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Re: Conformance requirement markup and test metadata

From: Ms2ger <ms2ger@gmail.com>
Date: Sat, 20 Aug 2011 11:00:23 +0200
Message-ID: <4E4F77A7.6080708@gmail.com>
To: public-css-testsuite@w3.org
On 08/20/2011 01:01 AM, Alan Stearns wrote:
> (Cross-posted to www-style. Please reply to public-css-testsuite)
> Vincent, Peter and I have been talking about adding more information to the
> Regions spec for testing. Right now, test cases have metadata that points
> back to the relevant section of the spec. We're planning on adding markup to
> the spec for each individual conformance requirement and having the tests
> also refer to the specific requirement they test.
> As an example, there is a sentence in the Regions spec that states:
>    The values "none", "inherit", "default" and "initial" are invalid flow
> names.
> This will be marked up as a conformance requirement with class="conform" and
> a unique id:
>    <span class="conform" id="invalid-flow-idents">The values "none",
> "inherit", "default" and "initial" are invalid flow names.</span>
> Then one or more test cases that address this conformance requirement will
> contain additional metadata with that id:
>    <meta name="for" content="invalid-flow-idents"/>
> (the "for" name and requirement ids come from
> http://www.w3.org/TR/test-methodology/, and class="conform" comes from usage
> in the WOFF spec)
> This will give us a finer-grained notion of what each test is for, and allow
> us to ensure that each conformance requirement in the spec has at least one
> test associated with it (via a tool like Shepherd instead of manual
> inspection).
> Please let us know what you think of this proposal, if there are
> modifications you'd recommend, and whether you would be interested in
> following this practice in your own spec(s).

Thanks for your email, Alan.

I think there are a couple of problems with this approach. In the first 
place, this is a significant burden for specification editors. It 
appears to me that editors would either need to annotate their 
requirements as they are written (and potentially do a lot of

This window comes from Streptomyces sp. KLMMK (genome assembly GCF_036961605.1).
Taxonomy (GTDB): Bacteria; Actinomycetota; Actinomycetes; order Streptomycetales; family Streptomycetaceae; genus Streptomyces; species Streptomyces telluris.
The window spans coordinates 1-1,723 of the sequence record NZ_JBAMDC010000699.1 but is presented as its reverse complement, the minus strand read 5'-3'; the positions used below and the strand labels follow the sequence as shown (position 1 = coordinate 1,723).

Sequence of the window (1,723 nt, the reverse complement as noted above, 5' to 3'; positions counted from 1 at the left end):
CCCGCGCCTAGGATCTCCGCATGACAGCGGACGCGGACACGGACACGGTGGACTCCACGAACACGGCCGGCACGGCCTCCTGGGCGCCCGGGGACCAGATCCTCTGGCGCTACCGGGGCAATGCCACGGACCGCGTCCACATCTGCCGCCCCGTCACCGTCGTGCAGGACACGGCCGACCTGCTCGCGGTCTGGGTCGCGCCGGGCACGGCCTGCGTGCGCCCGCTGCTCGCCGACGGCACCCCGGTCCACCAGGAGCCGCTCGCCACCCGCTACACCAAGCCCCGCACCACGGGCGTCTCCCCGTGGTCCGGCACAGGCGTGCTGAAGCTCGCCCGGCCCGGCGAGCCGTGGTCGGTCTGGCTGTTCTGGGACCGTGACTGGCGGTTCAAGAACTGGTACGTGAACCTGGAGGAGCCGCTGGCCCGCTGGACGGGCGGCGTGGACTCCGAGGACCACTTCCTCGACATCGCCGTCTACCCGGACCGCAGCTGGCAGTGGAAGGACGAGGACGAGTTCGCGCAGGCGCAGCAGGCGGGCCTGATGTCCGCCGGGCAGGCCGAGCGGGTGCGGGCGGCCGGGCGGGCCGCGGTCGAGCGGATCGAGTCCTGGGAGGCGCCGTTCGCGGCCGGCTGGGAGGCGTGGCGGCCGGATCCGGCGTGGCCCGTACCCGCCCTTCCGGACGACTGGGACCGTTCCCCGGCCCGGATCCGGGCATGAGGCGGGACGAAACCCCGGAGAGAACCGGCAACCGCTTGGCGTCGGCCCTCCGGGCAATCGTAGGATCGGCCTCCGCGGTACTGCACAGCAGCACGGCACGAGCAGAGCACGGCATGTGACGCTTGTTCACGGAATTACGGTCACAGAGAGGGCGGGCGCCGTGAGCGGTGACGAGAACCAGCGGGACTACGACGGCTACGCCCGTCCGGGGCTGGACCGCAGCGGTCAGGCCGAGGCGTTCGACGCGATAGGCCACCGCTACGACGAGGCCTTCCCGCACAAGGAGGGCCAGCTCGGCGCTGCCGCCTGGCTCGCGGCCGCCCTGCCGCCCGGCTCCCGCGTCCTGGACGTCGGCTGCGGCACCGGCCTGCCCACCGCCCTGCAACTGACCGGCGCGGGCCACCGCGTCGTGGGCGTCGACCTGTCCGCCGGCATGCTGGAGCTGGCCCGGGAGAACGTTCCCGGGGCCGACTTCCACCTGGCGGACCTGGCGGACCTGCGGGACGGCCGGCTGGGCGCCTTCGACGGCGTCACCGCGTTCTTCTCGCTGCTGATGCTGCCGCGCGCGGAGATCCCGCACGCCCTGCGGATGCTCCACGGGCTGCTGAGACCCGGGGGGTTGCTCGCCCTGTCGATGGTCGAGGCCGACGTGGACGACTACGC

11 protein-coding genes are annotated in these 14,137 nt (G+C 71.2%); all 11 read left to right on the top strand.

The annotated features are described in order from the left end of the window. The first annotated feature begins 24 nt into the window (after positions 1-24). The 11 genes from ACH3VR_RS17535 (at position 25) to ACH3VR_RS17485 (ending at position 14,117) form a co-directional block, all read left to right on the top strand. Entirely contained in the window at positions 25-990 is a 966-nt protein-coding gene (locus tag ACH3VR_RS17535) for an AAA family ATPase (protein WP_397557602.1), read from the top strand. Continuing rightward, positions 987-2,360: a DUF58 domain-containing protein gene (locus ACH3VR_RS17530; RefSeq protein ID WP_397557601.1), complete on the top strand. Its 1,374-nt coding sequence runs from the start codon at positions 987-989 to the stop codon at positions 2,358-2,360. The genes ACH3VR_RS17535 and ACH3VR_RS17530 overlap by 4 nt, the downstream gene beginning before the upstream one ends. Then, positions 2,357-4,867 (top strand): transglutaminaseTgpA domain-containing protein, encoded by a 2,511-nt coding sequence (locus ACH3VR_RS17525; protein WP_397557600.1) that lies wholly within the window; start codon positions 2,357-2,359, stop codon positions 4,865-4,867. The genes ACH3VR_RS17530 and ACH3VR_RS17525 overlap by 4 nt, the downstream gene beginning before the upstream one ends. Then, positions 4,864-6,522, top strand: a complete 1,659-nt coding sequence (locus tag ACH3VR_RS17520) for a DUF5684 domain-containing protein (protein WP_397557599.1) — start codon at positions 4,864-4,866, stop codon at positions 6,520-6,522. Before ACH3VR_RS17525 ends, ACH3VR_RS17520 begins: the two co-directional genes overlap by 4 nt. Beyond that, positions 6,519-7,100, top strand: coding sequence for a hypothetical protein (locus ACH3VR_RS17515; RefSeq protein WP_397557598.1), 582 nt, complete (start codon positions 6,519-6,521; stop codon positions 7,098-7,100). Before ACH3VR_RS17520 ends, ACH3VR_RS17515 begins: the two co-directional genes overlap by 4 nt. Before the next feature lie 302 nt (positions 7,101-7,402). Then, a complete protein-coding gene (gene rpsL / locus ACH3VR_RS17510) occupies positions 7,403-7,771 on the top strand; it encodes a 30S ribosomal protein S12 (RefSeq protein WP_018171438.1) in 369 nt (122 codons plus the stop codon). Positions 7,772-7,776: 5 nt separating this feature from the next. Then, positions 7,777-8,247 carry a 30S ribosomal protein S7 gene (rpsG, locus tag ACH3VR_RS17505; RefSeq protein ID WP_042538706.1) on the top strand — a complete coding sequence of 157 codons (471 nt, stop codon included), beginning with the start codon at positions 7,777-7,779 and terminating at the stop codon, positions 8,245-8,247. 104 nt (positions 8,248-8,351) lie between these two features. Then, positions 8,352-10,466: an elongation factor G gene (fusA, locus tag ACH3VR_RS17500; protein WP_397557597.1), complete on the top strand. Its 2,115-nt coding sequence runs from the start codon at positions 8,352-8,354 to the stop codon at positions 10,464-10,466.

unnecessary work, as requirements are added, removed or changed), or 
need to do this when tests for the specification start being written 
(which means a lot of not very intellectually stimulating work in a 
rather short time frame, and even then changes based on implementation 
and testing experience will need to be made).

Second, as can be seen in the example you quoted above, this markup 
doubles the size of the specification (or possibly somewhat less, 
depending on the amount of non-normative material in the specification), 
for data that is essentially only ever needed by computers, and not even 
the computers of those who want to read the specification. This probably 
wouldn't be such a problem for your specification, but imagine the 
effect on a specification such as HTML (which I believe is currently 
around 5MB).

Third, with this approach, only the editors of the specification can 
update the annotations, while I believe this is one of the places where 
crowd-sourcing could actually work. Not only would this make it possible 
to spread out the work somewhat, it would also allow test authors to add 
annotations the editors missed or didn't consider necessary.

So, in short, no, I'd rather not use this approach in my own (WebApps) 
specifications; that of course doesn't need to stop the CSS WG from 
adopting it, if *its* editors don't mind.

An approach that I think would be more efficient would be something like 
the approach Philip Taylor took for his canvas tests. He has a list of 
IDs, which map to requirements in the specification, in a YAML file [1]. 
The example above could then become

   - id: invalid-flow-idents
     text: 'The values "none", "inherit", "default" and "initial" are 
invalid flow names.'

He then uses a script [2] to insert spans into a copy of the 
specification, and also inserts links back to the tests, [3] which makes 
it easy to figure out which requirements are tested sufficiently, even 
without special tools.

The benefits of this approach are, in my opinion, that (a) this can be 
(and indeed was) done without requiring cooperation from the 
specification editors, (b) this doesn't bloat the actual specification 
with markup that isn't helpful for the majority of readers, (c) this 
implementation is rather robust in the face of changes in the markup of 
the specification, while not sitting in the way of specification edits, 
and (d) this, as I mentioned, provides a list of tests per assertion.


Received on Saturday, 20 August 2011 09:01:05 UTC

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